Company Demands Cost of Medical Bills from Injured Employee
The U.S. Supreme Court heard arguments this week in a case that could change workers’ ability to hire lawyers to help them bring personal injury suits when their employers have paid for their medical expenses.
James McCutchen, a US Airways employee, was seriously injured in a car accident. He settled a negligence suit with the driver responsible for the accident and collected uninsured motorist coverage from his own insurance – after his employer, US Airways, had paid $66,866 for his medical bills.
With the help of his own lawyer, McCutchen received $10,000 in the negligence settlement, as well as $100,000 from his uninsured motorist coverage. He owed his lawyer 40 percent – a typical contingency fee – which left him with about $66,000, all of which US Airways says he now must now pay the company to compensate it for the cost of his medical care, through a process known legally as “subrogation.”
In a nutshell, this means an insurer (in this case US Airways itself) can try to recoup the expenses it paid out to cover a claim if someone else should have been responsible for at least a portion of those expenses. Because McCutchen’s injuries were caused by a negligent driver, US Airways argued that the driver should be responsible for the cost of McCutchen’s medical care. The driver didn’t have insurance, so McCutchen got a payout from his own insurance company. Wherever the money came from it amounts to compensation for his injuries, and US Airways wants its money back.
US Airways pays for its employees’ health care through what is known as a self-funded plan. This means that the company pays its employees’ medical bills from its own funds, rather than contracting with an outside insurance company. A federal law, the Employee Retirement Income Security Act of 1974 (ERISA) governs how benefits are paid and managed in self-insured plans. And under ERISA, employers are entitled to subrogation of any claims that an employee recovers after the employer has for those expenses.
But McCutchen says that US Airways’ employee benefit plan should have to “take the same proportionate discount . . . that he was required to take when he settled his claim,” explains Professor Brian Wolfman, who teaches at Georgetown University Law Center.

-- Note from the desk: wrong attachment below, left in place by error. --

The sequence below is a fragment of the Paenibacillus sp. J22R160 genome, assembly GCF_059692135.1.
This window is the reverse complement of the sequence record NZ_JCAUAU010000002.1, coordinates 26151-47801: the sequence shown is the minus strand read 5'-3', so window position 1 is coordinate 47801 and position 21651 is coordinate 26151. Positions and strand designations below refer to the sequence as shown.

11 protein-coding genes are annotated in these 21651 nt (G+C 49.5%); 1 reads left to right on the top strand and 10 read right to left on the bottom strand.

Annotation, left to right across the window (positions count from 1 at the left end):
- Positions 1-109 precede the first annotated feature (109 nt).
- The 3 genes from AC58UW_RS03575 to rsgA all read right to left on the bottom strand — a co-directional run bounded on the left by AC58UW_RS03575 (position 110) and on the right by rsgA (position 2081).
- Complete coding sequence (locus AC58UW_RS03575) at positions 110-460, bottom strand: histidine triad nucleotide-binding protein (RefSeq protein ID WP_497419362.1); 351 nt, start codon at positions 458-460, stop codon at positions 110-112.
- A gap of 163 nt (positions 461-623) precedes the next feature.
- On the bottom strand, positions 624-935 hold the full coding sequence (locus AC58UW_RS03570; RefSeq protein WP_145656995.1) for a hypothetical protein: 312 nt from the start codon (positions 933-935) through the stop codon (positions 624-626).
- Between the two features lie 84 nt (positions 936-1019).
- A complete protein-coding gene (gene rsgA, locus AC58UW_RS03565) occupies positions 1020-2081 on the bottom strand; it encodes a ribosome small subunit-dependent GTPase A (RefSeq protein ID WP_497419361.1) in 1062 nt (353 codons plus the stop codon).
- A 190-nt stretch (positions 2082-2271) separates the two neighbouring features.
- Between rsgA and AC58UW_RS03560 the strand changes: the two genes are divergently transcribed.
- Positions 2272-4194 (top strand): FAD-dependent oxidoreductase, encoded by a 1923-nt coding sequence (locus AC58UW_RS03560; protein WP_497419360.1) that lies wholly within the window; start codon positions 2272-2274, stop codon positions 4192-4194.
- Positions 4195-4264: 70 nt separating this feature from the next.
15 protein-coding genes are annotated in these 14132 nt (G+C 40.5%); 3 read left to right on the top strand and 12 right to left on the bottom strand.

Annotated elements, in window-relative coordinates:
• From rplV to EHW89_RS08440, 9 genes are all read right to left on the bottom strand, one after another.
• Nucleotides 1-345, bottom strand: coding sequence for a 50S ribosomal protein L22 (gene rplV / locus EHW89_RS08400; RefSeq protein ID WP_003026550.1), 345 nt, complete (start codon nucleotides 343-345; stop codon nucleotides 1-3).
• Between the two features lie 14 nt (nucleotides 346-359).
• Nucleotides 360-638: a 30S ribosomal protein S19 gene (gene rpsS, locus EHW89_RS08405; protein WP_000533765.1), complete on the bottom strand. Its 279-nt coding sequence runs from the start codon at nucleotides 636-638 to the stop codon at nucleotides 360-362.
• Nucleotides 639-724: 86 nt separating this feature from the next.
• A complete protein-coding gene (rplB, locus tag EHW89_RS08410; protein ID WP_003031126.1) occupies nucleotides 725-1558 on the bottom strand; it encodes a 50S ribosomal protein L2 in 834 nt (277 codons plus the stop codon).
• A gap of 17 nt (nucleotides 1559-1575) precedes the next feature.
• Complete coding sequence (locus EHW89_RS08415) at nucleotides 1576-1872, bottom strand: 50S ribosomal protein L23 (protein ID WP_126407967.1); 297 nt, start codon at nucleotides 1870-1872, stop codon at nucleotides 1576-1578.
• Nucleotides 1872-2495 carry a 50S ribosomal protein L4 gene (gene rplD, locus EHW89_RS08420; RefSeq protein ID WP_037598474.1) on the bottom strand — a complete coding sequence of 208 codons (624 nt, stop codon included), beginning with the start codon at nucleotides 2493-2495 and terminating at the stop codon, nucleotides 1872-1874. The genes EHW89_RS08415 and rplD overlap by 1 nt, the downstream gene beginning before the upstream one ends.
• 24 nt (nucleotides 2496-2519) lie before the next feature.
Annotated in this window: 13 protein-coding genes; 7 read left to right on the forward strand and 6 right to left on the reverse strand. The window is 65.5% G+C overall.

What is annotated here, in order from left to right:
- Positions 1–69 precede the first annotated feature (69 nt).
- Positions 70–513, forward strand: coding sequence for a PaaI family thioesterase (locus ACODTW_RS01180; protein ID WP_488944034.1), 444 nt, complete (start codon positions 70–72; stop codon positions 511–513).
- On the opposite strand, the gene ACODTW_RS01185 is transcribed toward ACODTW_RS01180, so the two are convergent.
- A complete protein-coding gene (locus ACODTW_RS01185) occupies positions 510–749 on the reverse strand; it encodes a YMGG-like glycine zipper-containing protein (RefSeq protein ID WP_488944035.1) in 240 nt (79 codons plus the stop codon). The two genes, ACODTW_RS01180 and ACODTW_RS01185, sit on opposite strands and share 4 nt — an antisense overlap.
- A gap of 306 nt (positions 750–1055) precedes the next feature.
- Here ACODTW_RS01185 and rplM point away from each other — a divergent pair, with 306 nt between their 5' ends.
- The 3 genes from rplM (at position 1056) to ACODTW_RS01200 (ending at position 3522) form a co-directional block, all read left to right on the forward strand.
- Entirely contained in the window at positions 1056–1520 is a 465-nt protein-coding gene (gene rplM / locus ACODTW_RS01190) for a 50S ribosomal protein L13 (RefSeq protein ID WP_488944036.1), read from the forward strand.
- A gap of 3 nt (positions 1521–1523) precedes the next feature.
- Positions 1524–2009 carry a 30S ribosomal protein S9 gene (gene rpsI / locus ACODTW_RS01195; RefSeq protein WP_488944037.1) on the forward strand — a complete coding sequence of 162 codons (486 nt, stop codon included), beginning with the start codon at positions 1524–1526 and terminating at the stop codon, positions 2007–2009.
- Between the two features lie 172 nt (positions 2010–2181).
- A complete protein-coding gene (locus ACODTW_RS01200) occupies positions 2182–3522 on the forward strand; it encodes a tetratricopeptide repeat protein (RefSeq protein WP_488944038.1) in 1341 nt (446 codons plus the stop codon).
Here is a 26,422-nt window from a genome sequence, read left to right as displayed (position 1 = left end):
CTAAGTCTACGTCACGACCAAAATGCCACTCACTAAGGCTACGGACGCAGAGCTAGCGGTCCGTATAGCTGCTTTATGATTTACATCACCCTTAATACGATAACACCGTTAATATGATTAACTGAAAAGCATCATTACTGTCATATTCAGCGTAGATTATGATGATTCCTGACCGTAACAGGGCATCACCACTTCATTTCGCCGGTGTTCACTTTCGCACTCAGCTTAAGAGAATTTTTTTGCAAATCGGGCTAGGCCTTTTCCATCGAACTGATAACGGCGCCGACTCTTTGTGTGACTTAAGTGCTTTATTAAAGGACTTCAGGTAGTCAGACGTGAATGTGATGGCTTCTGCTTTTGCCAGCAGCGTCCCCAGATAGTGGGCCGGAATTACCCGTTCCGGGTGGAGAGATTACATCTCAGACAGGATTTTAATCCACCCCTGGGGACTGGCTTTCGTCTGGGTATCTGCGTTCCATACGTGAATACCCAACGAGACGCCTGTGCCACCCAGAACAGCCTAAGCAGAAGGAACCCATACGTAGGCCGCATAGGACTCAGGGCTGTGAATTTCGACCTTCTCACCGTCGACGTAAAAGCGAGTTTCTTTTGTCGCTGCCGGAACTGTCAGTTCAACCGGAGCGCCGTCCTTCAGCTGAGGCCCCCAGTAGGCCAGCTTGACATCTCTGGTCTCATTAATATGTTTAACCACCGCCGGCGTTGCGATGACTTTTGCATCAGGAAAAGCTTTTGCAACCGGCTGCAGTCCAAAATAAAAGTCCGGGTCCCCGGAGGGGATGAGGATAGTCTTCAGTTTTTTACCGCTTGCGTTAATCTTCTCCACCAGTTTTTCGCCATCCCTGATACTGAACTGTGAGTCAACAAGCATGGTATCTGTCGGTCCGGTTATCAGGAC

This would be the fair and equitable solution to the problem of US Airways “free-riding” on the efforts of the lawyer McCutchen – not US Airways – hired to pursue his case. “He did not recover the full value of his claim, and neither should U.S. Airways,” points out Wolfman.
McCutchen is relying on the part of ERISA that says the plan can seek “appropriate equitable relief,” according to Kevin Amer on the SCOTUS Blog.
If the Supremes don’t bite on McCutchen’s first argument, he at least wants US Airways’ benefits plan to help him pay his lawyer. “So, if the Plan obtains, say, 60 percent of the recovery, the Plan should pay 60 percent of the attorney’s fee, which would leave more money for Mr. McCutchen,” Wolfman says.
Access to Courts at Issue
While the Supreme Court’s decision in the case won’t really affect the way health insurance is offered to employees, it “could have a negative effect on injured people’s access to the courts,” says Wolfman.
“If the Supreme Court decides entirely in favor of US Airways, injured people will find it more difficult to hire competent lawyers in some cases,” he points out.
“I do not know how the Supreme Court will decide the case,” Wolfman says, adding, “I think the fairer result would be one favoring Mr. McCutchen.”
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